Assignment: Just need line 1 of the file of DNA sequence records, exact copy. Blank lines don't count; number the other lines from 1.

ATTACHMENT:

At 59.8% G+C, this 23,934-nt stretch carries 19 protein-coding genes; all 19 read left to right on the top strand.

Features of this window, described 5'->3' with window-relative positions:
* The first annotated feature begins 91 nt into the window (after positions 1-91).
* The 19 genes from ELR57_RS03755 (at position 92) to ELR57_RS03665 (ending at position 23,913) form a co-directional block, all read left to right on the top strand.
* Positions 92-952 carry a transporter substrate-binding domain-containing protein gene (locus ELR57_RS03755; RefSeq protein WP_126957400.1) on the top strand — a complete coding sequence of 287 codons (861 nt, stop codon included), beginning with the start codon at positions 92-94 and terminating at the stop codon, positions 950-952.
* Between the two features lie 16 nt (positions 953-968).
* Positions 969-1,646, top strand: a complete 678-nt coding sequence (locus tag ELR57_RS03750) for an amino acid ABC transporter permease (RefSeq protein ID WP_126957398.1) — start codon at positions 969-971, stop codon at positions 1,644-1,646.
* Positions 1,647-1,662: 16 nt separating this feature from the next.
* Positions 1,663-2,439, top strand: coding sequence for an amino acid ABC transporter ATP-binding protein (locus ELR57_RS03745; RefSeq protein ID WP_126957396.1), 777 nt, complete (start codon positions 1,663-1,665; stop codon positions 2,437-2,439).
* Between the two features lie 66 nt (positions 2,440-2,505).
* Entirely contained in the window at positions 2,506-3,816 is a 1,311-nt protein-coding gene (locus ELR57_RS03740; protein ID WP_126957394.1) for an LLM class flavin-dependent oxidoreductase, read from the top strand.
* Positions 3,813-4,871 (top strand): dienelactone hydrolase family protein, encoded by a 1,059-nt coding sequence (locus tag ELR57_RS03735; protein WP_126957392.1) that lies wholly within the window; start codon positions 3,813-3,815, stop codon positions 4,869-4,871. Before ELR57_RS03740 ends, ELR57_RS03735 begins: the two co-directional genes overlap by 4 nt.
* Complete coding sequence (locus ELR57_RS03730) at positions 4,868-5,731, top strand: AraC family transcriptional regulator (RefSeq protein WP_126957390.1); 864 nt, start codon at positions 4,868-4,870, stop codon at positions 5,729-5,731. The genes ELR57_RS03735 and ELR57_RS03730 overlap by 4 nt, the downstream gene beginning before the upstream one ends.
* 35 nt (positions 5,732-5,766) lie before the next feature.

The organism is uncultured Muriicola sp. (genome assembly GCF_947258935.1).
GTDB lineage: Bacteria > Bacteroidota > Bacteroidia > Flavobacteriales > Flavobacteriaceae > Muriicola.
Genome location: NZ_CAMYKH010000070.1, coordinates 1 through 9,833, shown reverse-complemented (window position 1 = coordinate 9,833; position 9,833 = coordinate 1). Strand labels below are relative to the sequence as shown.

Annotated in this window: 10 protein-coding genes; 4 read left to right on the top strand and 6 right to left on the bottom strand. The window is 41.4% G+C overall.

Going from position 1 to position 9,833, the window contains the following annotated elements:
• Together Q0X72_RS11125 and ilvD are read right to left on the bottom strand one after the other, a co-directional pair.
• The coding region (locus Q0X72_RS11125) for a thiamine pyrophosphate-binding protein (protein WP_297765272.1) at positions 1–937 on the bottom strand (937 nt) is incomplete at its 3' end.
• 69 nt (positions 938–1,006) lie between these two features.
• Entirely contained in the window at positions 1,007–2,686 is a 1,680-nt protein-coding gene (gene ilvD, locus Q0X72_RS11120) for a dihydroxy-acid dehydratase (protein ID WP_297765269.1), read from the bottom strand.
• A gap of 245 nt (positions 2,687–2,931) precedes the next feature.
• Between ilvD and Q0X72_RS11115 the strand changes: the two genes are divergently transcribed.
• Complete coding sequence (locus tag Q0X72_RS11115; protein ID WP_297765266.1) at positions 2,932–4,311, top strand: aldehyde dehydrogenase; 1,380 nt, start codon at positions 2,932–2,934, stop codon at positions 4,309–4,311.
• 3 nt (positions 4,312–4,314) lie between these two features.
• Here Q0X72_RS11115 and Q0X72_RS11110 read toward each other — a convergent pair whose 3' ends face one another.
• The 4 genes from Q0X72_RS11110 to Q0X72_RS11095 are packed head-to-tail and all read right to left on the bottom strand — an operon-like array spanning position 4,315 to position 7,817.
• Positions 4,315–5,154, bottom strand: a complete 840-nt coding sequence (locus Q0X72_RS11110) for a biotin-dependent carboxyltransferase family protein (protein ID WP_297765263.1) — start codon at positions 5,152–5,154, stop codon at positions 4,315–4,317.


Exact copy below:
At 59.8% G+C, this 23,934-nt stretch carries 19 protein-coding genes; all 19 read left to right on the top strand.